Federal support for autism research quadrupled between 2003 and 2010, but those boom days are over, National Institute of Mental Health director Thomas Insel told attendees at the International Meeting for Autism Research in San Diego yesterday.
The base budget for the National Institutes of Health (NIH) was slashed by $1.6 billion this year, forcing one percent cuts across the board. Meanwhile, $122 million earmarked for autism research from the American Recovery and Reinvestment Act — the stimulus bill passed early in the Obama administration — ran out in 2010.
“We’re concerned and we hope that you are concerned as well,” Insel told the audience. “We are at a turning point.”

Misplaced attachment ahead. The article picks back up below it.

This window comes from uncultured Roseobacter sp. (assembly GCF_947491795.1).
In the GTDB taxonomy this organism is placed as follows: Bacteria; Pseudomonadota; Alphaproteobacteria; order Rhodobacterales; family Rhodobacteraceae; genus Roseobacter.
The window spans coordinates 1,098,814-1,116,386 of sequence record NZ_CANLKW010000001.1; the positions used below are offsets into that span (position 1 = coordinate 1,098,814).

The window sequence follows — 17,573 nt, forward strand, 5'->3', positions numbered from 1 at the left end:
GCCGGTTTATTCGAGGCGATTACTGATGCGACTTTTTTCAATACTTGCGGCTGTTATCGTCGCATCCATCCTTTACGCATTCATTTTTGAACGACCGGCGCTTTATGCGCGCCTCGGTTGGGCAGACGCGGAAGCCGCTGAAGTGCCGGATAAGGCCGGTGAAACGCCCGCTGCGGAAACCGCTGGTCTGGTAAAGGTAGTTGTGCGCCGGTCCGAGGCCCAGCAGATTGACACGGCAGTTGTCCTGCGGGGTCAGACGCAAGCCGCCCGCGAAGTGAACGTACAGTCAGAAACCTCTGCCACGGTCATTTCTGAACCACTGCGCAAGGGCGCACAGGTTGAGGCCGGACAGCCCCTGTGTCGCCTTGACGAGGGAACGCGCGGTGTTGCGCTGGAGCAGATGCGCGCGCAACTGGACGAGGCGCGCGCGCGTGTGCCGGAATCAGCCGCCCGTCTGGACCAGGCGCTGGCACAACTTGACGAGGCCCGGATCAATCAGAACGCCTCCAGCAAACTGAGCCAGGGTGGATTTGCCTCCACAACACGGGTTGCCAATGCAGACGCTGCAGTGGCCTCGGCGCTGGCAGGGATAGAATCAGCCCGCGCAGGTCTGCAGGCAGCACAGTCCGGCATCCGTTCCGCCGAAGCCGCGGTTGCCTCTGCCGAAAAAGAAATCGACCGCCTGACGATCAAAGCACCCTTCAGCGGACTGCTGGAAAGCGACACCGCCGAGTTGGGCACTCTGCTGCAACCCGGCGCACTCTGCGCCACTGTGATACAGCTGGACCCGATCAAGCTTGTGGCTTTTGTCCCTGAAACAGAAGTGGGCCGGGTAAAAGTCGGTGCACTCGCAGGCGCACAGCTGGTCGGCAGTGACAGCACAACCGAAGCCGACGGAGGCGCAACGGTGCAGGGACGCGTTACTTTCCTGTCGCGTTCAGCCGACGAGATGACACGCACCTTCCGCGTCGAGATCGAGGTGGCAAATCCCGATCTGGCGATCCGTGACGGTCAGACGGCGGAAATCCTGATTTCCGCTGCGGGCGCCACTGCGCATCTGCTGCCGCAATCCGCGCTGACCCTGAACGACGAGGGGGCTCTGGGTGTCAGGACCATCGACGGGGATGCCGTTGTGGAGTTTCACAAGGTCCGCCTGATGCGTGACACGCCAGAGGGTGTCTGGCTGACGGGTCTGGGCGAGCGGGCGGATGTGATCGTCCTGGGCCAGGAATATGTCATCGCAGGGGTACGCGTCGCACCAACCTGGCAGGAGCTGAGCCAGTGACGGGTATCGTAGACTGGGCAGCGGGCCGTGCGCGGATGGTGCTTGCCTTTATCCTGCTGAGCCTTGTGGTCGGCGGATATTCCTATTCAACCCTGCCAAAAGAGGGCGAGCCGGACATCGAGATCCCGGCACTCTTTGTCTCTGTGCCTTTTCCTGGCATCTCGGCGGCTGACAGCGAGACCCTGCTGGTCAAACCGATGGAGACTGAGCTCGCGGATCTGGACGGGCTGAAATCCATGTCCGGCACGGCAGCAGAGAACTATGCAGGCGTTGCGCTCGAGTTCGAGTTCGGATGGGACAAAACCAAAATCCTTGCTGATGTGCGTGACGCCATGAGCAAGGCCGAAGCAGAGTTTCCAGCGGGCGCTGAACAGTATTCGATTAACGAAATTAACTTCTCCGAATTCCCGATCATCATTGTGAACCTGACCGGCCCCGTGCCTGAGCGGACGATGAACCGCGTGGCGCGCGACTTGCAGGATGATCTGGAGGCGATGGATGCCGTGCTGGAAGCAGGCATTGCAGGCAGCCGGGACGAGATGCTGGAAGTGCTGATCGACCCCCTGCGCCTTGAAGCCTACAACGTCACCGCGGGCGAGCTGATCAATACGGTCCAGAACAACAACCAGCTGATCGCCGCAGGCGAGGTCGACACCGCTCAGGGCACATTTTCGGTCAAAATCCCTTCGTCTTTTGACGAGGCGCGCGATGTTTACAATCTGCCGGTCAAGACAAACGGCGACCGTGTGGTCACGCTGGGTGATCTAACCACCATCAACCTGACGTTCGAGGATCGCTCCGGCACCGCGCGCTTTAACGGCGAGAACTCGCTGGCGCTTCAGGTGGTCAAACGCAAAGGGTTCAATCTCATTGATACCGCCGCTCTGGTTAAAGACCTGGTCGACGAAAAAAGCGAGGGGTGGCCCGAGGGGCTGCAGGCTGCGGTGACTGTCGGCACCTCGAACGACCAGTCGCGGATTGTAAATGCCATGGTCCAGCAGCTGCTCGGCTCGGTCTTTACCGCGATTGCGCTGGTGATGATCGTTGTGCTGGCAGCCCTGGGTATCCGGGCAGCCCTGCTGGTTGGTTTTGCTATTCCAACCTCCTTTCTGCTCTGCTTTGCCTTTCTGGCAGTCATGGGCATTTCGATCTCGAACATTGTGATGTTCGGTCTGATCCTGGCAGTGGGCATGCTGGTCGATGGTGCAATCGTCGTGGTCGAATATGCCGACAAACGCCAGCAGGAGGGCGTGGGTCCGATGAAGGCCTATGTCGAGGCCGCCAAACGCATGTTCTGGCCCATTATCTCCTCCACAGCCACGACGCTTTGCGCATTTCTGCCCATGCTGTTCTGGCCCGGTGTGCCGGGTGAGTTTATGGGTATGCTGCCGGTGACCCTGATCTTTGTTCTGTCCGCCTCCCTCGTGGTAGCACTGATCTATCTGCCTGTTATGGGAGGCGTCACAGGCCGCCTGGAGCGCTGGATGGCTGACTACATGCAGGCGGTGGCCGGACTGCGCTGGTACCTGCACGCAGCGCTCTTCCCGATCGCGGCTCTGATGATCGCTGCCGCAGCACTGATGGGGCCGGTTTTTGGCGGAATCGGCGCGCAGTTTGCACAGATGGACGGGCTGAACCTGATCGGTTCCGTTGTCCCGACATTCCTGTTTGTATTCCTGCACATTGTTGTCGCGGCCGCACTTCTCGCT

In 2009, the last year for which numbers are available, the NIH funded two-thirds of the $314 million spent on autism research. This year’s cuts will affect both investigators who already have grants — which will receive one percent less than in 2010 — and those applying for funding.
“We also won’t have as much as we like for new and competing grants this year,” Insel said. “We will be reducing the number of new awards very significantly.”
The current Congress also appears unlikely to reauthorize the Combating Autism Act of 2006, which created the Interagency Autism Coordinating Committee, which sets priorities for government-funded research, said Insel.
“There’s a bit of a taboo in Congress these days to do disease-specific authorizations,” Insel said.
Public-private partnerships are one strategy to help meet the federal funding shortfall, Insel suggested.
“There’s still the opportunity to do some really great science,” he said. “It’s just not quite as much of an opportunity as we’d like.”